The state’s political and business leaders are responding to what they see as a worsening of the decades-old “two Georgias” syndrome with separate initiatives launching this month.
According to this week’s Atlanta Business Chronicle, the Atlanta-based Georgia Chamber of Commerce will open the first regional office in its 102-year history on May 15 in Tifton, a city in the heart of economically distressed South Georgia.
Just one week later, Tifton also will play host to the first meeting of a council the state House of Representatives created this year to look for ways to foster economic growth in Georgia’s rural communities.
The numbers are eye-opening. While metro Atlanta is expected to add about 1.5 million residents by 2030, 74 of Georgia’s 159 counties – primarily in rural areas – are projected to lose population during the same period, according to research conducted on the chamber’s behalf.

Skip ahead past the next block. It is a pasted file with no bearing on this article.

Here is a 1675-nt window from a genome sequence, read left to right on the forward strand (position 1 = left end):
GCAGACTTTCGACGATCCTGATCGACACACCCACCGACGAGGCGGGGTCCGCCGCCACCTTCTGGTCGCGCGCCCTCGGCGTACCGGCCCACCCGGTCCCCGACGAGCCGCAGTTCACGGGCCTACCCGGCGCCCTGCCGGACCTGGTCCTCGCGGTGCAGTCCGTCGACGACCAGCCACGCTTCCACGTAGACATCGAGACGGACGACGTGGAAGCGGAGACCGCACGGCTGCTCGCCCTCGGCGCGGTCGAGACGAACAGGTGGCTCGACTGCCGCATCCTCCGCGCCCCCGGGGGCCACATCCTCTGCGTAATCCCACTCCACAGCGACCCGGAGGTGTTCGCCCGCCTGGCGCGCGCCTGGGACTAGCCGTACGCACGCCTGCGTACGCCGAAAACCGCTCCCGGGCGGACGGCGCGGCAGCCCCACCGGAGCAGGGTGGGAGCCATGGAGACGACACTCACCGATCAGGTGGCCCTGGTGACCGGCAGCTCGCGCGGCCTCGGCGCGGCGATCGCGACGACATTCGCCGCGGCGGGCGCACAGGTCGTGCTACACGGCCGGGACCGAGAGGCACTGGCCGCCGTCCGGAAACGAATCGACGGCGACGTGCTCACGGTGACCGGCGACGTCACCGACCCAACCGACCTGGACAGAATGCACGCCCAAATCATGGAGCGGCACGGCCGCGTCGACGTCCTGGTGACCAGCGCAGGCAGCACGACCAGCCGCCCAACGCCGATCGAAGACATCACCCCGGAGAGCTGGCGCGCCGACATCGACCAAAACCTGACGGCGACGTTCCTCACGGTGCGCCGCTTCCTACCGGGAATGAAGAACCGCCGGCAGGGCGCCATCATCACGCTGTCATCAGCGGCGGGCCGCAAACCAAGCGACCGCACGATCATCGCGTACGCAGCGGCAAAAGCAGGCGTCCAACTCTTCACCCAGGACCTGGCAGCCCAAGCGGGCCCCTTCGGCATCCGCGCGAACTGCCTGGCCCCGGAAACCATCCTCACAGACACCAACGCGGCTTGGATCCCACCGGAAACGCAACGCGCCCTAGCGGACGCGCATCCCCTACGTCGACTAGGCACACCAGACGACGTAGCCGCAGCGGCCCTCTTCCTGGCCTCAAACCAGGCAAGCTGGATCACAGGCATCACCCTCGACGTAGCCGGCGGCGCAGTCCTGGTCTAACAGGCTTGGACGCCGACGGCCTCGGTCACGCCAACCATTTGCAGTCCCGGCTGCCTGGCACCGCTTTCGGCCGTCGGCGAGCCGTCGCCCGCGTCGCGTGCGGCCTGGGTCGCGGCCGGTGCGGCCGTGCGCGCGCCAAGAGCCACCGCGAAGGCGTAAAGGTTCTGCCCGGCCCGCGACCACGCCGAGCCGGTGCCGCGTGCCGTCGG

The chamber is attacking the sluggish rural economy with a new committee of chamber members that will look for ways to take advantage of rural Georgia’s strengths, including the defense industry’s strong presence, and examine how to tailor state tax incentives to attract business to rural communities.
Meanwhile, House members will hold hearings across the state. The council is due to deliver an interim report to the full legislature by the end of this year and final recommendations by the end of 2018.
Dave Williams covers government for Atlanta Business Chronicle.